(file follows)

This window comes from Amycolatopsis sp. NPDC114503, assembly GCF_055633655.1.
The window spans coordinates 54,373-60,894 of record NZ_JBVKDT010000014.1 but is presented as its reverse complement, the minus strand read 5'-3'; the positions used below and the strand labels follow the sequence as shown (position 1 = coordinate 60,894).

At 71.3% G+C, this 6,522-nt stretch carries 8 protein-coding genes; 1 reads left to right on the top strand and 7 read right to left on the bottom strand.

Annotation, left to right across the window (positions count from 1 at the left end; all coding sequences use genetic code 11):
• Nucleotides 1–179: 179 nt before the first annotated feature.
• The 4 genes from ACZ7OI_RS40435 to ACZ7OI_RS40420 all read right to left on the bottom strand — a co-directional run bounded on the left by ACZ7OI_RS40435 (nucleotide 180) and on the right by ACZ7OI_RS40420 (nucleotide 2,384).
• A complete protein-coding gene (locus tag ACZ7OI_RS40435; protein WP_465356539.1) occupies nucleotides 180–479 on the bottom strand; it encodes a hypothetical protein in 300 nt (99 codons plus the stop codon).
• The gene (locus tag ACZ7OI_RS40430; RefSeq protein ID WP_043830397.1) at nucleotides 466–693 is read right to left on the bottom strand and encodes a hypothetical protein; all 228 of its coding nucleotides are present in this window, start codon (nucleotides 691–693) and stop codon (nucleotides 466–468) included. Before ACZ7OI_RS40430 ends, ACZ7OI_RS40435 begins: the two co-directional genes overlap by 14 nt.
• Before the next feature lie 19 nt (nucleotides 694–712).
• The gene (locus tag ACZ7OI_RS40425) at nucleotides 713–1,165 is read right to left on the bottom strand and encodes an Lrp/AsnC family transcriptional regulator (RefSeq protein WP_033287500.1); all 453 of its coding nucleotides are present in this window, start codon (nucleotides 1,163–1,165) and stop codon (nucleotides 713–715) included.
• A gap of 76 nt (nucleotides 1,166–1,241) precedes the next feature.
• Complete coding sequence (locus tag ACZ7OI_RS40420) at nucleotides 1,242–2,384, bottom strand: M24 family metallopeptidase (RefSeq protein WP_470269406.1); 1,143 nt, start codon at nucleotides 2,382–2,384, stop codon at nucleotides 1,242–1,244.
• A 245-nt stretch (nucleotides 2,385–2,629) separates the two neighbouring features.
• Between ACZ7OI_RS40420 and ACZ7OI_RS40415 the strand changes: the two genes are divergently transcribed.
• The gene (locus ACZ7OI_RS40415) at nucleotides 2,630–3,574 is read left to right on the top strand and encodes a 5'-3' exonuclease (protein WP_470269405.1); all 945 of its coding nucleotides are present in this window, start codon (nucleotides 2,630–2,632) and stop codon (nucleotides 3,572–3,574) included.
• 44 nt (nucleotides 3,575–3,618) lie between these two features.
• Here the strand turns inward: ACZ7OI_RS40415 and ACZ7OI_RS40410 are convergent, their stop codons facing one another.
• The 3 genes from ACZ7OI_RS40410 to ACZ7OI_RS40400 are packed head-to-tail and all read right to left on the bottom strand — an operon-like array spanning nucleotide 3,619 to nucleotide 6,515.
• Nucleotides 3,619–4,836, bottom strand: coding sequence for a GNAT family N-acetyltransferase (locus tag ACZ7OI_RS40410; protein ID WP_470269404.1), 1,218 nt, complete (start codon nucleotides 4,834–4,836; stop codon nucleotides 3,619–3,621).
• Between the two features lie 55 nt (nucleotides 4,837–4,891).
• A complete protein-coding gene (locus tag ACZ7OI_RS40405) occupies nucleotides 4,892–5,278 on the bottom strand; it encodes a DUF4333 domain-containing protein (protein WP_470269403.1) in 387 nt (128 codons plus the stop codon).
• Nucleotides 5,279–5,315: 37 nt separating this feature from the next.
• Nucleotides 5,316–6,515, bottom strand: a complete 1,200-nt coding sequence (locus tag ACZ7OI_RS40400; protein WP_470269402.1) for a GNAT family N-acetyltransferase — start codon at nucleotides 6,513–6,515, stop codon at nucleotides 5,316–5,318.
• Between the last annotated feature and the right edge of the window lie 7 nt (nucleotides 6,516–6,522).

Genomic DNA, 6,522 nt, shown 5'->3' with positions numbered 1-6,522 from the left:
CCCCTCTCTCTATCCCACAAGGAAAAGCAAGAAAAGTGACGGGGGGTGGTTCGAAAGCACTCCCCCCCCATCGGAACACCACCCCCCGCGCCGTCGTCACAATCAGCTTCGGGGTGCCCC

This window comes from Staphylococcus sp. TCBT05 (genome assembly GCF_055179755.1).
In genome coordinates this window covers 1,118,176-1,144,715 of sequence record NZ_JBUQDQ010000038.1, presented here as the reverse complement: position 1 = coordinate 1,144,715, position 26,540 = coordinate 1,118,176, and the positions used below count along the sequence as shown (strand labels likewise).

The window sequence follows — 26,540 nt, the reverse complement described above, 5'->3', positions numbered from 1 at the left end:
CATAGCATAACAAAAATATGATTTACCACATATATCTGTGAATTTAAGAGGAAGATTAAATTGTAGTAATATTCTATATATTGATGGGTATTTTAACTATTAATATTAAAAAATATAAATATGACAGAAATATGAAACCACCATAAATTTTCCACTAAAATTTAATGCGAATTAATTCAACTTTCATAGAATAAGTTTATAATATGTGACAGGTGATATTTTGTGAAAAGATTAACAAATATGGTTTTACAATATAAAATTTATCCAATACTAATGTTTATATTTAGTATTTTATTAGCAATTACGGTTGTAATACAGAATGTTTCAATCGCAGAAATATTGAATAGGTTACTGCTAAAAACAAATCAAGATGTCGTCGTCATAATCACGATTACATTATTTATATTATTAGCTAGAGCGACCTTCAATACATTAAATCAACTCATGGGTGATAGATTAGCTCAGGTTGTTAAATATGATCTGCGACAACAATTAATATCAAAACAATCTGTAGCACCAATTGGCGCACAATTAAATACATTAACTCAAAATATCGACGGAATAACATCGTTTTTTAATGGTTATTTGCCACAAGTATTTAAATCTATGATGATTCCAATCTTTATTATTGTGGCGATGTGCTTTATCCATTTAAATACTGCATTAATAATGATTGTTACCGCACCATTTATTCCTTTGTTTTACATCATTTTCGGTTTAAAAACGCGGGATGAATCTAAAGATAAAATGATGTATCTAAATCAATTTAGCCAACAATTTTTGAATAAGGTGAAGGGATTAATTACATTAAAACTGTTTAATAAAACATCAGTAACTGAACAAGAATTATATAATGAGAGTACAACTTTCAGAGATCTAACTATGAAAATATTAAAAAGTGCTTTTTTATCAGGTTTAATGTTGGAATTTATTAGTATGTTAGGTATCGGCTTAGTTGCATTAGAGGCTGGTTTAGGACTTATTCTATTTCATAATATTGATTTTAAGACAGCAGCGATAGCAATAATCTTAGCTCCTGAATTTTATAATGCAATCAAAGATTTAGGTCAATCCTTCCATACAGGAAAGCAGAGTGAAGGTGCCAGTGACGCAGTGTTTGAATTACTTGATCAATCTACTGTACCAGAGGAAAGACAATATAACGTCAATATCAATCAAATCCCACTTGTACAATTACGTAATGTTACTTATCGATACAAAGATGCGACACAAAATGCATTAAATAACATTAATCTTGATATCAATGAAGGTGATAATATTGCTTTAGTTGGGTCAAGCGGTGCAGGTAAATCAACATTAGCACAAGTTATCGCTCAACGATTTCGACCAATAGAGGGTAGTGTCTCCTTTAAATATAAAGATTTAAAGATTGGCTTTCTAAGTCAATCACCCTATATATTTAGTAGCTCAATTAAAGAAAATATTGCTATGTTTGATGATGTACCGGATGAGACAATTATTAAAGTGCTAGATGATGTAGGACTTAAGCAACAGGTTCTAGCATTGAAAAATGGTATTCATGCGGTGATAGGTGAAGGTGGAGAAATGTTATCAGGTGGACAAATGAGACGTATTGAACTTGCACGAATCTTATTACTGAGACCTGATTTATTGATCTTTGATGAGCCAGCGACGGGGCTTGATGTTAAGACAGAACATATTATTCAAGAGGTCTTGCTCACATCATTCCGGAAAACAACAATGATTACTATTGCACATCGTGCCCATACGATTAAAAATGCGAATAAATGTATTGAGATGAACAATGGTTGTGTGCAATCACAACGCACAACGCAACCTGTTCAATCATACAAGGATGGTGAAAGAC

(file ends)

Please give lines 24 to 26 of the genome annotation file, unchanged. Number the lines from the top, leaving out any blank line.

• Between the last annotated feature and the right edge of the window lie 7 nt (nucleotides 6,516–6,522).

Genomic DNA, 6,522 nt, shown 5'->3' with positions numbered 1-6,522 from the left:
CCCCTCTCTCTATCCCACAAGGAAAAGCAAGAAAAGTGACGGGGGGTGGTTCGAAAGCACTCCCCCCCCATCGGAACACCACCCCCCGCGCCGTCGTCACAATCAGCTTCGGGGTGCCCC